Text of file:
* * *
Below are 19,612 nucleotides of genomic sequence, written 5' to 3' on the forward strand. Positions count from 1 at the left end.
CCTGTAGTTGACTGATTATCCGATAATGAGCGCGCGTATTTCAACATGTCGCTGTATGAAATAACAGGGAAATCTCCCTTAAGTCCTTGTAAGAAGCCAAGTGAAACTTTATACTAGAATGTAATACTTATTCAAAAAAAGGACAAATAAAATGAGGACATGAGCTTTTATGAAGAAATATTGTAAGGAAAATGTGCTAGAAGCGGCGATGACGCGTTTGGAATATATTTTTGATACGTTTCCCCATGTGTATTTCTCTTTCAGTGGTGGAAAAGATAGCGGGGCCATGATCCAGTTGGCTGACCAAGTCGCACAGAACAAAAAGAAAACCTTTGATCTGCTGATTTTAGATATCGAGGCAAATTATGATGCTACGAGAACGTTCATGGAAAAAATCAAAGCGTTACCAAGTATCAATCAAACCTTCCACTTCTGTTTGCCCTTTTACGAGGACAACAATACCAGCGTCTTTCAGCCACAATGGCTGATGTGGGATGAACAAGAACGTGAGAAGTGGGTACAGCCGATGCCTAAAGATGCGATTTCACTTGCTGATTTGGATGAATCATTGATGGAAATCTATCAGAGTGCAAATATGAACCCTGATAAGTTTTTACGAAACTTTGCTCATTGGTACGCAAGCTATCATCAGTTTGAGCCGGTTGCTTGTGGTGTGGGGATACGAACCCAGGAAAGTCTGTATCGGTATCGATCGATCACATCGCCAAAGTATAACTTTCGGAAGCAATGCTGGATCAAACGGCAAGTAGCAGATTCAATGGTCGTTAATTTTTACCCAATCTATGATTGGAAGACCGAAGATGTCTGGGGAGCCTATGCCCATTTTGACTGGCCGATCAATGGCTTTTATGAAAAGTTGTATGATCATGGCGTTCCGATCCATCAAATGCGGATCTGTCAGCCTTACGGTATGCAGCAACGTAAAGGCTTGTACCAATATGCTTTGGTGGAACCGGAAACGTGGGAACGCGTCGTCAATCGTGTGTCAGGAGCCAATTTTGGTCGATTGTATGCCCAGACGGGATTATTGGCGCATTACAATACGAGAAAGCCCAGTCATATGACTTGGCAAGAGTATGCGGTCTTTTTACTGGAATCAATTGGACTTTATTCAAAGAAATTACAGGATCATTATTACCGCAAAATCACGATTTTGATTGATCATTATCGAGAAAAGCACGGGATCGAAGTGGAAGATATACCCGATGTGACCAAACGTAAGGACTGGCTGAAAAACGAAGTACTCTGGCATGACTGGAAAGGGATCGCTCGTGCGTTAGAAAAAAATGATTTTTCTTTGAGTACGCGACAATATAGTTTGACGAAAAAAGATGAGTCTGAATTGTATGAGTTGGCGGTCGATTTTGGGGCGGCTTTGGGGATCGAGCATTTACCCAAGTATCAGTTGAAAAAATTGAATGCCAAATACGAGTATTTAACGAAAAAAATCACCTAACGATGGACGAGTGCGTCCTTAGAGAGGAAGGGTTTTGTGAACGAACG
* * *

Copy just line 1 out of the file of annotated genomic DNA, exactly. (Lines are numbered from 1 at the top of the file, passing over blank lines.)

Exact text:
Below are 19,612 nucleotides of genomic sequence, written 5' to 3' on the forward strand. Positions count from 1 at the left end.